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4 minute read

Going Freelance: What You Need to Know Before Quitting Full-Time

Freelance jobs in Singapore are growing in demand, but is freelancing the right fit for you? We look at what it means to be a freelancer instead of a full-time employee.

A woman looking for job options

The rising gig economy worldwide is creating new opportunities for jobseekers, whether as a preferred career choice or a stop-gap solution before looking for full-time employment.

What does it mean to be a freelancer?

A freelancer refers to an individual who earns by providing a service by the hour, day, or per assignment and works with many organisations at a time.

In Singapore, individuals who take on freelance jobs are termed as ‘own account workers’ or ‘self-employed persons’.

In the 2019 labour report by the Ministry of Manpower, the number of people with freelance jobs in Singapore increased to 211,000 from the previous year – a bulk of the statistic comprises taxi and private-hire drivers, and insurance agents.

Other vocations include private tutors, real estate agents, and media-related workers.

The question begs: Is freelancing a good career?

When jobseekers explore what it means to be a freelancer, they often do so in comparison to the traditional full-time employee.

Did you know that MyCareersFuture has freelance and flexi-work opportunities available? Explore them now.

1. Freelance jobs offer more flexibility and independence

Freelance jobs provide workers with the freedom to take up or decline an assignment. A benefit that full-time job holders may not get to enjoy, this flexibility allows the freelancer to be in full control of his/her work.

The freelancer can also be strategic in acquiring assignments — accepting jobs that provide them with opportunities to learn and grow.

This is important for sectors such as media, IT and manufacturing where there is a cross-industry demand for skills.

Contract workers taking up various projects in different environments develop expertise and skills, making them more employable as versatile practitioners.

Moreover, freelancers are not geographically limited as opposed to regular employees. Where applicable, they can take up freelance jobs beyond Singapore and work remotely.

This points to the practice of independence. While freelancers may be employed to work with other freelancers or full-time employees on projects, they are largely independent workers.

They manage multiple projects on their own, work at their own time and pace. They take charge of all back-room activities such as planning meetings, preparing contracts and invoices, and following up on payments.

Read Also: 3 Part-Time Opportunities to Consider During Covid-19

Is this for you?

Flexibility is a perk but it needs to be managed with proactivity.

This not only requires effective time management but also the discipline to stick to self-set schedules, and meet multiple deadlines on your own.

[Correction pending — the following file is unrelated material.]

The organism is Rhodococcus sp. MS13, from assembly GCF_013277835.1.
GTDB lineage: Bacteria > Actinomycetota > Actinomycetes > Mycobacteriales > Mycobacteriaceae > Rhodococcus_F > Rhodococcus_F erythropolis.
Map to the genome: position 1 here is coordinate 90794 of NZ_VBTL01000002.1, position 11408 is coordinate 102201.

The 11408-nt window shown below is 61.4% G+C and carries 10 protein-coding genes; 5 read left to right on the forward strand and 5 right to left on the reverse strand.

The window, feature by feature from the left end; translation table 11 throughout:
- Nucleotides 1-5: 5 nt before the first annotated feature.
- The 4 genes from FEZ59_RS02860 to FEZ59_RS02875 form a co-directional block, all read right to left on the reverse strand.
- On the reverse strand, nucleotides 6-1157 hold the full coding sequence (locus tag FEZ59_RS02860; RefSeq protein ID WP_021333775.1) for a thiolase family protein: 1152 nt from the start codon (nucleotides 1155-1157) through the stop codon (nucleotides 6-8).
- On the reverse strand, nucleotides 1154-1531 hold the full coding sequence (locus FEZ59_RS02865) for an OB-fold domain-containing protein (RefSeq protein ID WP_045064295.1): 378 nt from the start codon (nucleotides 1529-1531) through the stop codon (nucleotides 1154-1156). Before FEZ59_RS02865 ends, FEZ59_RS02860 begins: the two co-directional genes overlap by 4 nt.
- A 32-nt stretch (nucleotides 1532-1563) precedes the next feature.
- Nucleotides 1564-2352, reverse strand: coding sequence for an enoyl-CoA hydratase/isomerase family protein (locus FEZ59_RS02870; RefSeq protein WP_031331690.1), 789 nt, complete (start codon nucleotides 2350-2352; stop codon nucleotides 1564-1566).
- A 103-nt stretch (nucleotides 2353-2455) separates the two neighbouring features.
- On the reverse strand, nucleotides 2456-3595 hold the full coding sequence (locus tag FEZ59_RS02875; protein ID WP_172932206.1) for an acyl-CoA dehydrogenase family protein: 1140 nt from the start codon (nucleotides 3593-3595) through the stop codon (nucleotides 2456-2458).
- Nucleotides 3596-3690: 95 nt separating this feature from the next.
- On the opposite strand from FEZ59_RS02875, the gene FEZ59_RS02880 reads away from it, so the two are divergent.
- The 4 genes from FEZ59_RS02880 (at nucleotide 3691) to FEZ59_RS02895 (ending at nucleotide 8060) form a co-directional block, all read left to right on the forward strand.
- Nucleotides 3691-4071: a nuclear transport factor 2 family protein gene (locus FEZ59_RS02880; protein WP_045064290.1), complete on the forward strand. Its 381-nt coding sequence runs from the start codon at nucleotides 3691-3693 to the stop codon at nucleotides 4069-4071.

You can, for instance, set aside specific days in a week for client work and others to complete administrative duties.

Investing in online project management, such as Trello, Asana, Basecamp or, to organise multiple deliverables and collaborate with clients on the go will help you too.

A man working at his freelance job

2. Freelance jobs require more security

Working independently as a freelancer means you let go of the securities you would otherwise enjoy in a full-time role.

Some questions jobseekers ask themselves before taking up freelance jobs in Singapore include:

  • Do freelancers get Central Provident Fund (CPF) contributions?
  • What can I do when I am denied payment of my services?

Apart from these, there is also the uncertainty of variable incomes and the ‘famine’ of jobs.

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Is this for you?

Local authorities have addressed the potential growth of the gig economy, putting in place regulations and initiatives to protect those who want to freelance in Singapore.

These include a set of voluntary employment practices stipulated in the Tripartite Standard on Contracting with Self-Employed Persons, and CPF’s Contribute-As-You-Earn pilot scheme where public organisations have a portion of the fees transferred to the freelancer’s Medisave accounts.

There are also the NTUC income insurance policy and long-term medical leave coverage by Gigacover.

While these schemes are available to freelance workers in Singapore, freelancers, above all else, must develop resilience to cope with uncertainty and disruptions.

Proactively looking out for opportunities is key.

You can do this by signing up for networking events to connect with industry professionals, engage with them on LinkedIn or book a desk at coworking spaces to meet potential clients.

Is freelancing a good career?

Freelancing is as good a career as a full-time employee’s, as long as you create suitable circumstances for yourself.

This requires a positive mindset and a solid understanding of your working style.

If you want to make the switch from full-time to freelance in Singapore, consider exploring the broad categories of freelance jobs to find one that suits your career interests.

Those searching for stable employment can look for freelance opportunities via our jobs portal or career fair for an alternative source of income in the time being.

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